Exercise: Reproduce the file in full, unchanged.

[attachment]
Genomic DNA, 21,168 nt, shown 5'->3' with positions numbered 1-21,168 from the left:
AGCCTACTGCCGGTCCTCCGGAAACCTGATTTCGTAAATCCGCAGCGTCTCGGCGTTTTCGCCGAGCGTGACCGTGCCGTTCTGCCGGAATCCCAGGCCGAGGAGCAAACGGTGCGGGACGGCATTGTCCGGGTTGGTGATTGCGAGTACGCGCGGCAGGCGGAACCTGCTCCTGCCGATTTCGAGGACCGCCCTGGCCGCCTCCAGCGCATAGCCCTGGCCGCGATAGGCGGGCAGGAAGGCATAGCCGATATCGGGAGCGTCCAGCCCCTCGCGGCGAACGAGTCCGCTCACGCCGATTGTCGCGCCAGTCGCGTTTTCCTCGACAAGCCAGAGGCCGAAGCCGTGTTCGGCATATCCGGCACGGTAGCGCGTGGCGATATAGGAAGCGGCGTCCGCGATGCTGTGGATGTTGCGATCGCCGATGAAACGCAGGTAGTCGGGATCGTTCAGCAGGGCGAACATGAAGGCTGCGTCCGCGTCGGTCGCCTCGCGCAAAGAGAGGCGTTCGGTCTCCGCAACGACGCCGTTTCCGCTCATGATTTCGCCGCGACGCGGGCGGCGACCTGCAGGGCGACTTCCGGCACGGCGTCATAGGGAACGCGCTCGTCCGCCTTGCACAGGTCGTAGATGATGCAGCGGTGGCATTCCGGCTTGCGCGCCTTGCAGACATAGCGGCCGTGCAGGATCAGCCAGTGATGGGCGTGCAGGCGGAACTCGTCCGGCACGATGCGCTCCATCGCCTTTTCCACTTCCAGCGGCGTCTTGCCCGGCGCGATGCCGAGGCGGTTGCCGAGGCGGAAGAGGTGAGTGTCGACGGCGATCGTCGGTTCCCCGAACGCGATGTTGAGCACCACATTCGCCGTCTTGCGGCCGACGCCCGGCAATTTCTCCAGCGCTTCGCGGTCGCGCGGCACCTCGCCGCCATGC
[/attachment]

Genomic DNA, 21,168 nt, shown 5'->3' with positions numbered 1-21,168 from the left:
AGCCTACTGCCGGTCCTCCGGAAACCTGATTTCGTAAATCCGCAGCGTCTCGGCGTTTTCGCCGAGCGTGACCGTGCCGTTCTGCCGGAATCCCAGGCCGAGGAGCAAACGGTGCGGGACGGCATTGTCCGGGTTGGTGATTGCGAGTACGCGCGGCAGGCGGAACCTGCTCCTGCCGATTTCGAGGACCGCCCTGGCCGCCTCCAGCGCATAGCCCTGGCCGCGATAGGCGGGCAGGAAGGCATAGCCGATATCGGGAGCGTCCAGCCCCTCGCGGCGAACGAGTCCGCTCACGCCGATTGTCGCGCCAGTCGCGTTTTCCTCGACAAGCCAGAGGCCGAAGCCGTGTTCGGCATATCCGGCACGGTAGCGCGTGGCGATATAGGAAGCGGCGTCCGCGATGCTGTGGATGTTGCGATCGCCGATGAAACGCAGGTAGTCGGGATCGTTCAGCAGGGCGAACATGAAGGCTGCGTCCGCGTCGGTCGCCTCGCGCAAAGAGAGGCGTTCGGTCTCCGCAACGACGCCGTTTCCGCTCATGATTTCGCCGCGACGCGGGCGGCGACCTGCAGGGCGACTTCCGGCACGGCGTCATAGGGAACGCGCTCGTCCGCCTTGCACAGGTCGTAGATGATGCAGCGGTGGCATTCCGGCTTGCGCGCCTTGCAGACATAGCGGCCGTGCAGGATCAGCCAGTGATGGGCGTGCAGGCGGAACTCGTCCGGCACGATGCGCTCCATCGCCTTTTCCACTTCCAGCGGCGTCTTGCCCGGCGCGATGCCGAGGCGGTTGCCGAGGCGGAAGAGGTGAGTGTCGACGGCGATCGTCGGTTCCCCGAACGCGATGTTGAGCACCACATTCGCCGTCTTGCGGCCGACGCCCGGCAATTTCTCCAGCGCTTCGCGGTCGCGCGGCACCTCGCCGCCATGC